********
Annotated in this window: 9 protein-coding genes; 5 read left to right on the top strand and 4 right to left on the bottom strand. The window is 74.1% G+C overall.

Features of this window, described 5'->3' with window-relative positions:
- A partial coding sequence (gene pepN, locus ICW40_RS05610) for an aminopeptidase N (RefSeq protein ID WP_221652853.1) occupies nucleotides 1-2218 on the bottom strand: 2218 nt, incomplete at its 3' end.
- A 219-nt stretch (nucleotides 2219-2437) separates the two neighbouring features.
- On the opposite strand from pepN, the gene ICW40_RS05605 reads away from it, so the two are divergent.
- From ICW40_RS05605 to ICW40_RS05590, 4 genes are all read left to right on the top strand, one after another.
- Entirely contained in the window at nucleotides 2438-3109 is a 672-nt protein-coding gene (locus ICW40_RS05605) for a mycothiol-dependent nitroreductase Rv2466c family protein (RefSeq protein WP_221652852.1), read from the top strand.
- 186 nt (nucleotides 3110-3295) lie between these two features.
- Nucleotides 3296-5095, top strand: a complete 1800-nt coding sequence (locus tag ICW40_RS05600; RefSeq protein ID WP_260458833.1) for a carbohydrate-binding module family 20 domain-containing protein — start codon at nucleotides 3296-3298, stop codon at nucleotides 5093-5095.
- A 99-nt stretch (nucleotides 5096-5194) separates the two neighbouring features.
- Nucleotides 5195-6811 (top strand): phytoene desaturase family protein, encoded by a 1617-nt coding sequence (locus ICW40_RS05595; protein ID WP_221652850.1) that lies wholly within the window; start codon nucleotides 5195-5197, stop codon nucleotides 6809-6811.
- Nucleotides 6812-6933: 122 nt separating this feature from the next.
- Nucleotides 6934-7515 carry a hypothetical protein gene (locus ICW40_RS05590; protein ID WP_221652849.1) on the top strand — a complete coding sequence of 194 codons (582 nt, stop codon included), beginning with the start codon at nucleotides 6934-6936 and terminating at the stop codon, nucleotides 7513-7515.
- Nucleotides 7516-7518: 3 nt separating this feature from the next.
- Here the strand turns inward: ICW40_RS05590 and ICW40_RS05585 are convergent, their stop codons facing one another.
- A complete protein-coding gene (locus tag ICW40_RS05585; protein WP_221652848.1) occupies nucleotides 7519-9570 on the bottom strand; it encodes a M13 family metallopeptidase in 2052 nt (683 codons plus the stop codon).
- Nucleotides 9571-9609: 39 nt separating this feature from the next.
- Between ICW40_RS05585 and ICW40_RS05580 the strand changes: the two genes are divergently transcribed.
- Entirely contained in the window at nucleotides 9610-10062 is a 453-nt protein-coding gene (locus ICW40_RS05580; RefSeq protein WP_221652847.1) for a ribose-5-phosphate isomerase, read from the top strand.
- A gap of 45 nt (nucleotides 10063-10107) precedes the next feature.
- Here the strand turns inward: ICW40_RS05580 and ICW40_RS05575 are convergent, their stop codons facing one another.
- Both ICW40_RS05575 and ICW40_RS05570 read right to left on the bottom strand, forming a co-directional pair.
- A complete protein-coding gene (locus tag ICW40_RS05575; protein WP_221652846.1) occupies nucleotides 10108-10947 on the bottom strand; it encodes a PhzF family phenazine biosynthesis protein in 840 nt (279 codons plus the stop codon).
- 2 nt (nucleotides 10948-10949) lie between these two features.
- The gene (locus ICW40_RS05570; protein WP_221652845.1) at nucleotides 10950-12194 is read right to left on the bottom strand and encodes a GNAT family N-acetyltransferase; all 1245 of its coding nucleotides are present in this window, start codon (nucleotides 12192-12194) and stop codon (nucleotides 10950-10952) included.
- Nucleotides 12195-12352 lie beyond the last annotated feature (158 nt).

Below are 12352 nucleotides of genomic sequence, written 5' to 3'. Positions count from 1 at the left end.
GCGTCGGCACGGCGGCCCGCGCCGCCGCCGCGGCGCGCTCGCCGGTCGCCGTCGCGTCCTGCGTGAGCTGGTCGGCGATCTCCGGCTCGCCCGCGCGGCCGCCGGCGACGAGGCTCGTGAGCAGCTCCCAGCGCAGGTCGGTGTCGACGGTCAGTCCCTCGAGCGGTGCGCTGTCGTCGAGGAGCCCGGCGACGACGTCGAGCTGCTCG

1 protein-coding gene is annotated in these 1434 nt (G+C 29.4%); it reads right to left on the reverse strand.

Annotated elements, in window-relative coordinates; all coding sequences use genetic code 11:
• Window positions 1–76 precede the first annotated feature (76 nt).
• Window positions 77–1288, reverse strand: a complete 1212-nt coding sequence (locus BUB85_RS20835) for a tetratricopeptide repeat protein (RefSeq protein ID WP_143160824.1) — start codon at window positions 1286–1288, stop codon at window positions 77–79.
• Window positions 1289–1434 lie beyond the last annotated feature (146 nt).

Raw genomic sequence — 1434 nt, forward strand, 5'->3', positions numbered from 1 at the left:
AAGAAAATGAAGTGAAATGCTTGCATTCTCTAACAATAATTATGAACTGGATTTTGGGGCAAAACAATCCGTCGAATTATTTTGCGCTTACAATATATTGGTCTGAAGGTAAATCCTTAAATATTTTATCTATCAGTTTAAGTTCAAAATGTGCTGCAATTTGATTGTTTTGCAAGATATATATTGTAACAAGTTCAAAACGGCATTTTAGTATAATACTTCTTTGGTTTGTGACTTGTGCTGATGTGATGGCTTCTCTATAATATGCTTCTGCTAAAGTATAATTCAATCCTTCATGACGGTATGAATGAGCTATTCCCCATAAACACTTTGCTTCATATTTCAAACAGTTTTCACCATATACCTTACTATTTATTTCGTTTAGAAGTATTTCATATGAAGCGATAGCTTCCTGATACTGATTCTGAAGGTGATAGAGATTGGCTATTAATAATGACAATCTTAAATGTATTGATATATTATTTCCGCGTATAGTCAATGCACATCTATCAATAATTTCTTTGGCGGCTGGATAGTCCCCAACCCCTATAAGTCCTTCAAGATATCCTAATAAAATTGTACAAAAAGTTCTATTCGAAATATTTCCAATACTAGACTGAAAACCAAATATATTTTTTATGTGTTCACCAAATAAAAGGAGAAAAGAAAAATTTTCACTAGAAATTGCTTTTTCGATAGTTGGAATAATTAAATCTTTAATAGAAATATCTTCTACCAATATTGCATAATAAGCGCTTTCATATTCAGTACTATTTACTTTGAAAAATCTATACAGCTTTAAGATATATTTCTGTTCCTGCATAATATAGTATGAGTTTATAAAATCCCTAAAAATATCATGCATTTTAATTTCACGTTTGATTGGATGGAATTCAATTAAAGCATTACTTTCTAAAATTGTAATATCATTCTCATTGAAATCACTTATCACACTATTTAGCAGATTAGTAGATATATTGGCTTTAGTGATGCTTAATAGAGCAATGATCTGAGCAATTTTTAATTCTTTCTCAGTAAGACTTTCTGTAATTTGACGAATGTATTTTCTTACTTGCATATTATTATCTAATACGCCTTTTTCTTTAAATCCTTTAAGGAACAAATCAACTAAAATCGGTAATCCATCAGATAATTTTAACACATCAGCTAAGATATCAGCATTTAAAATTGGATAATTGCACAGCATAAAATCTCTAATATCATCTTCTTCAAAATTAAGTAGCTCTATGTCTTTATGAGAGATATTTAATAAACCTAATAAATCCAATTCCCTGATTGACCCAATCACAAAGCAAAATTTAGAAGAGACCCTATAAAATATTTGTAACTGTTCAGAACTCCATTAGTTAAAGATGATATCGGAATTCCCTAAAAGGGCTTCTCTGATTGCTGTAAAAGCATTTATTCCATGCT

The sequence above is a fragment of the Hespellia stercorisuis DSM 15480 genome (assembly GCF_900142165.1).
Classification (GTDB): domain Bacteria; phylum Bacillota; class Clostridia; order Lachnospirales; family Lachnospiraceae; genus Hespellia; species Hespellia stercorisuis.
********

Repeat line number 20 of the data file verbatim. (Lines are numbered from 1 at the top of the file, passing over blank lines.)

- A gap of 45 nt (nucleotides 10063-10107) precedes the next feature.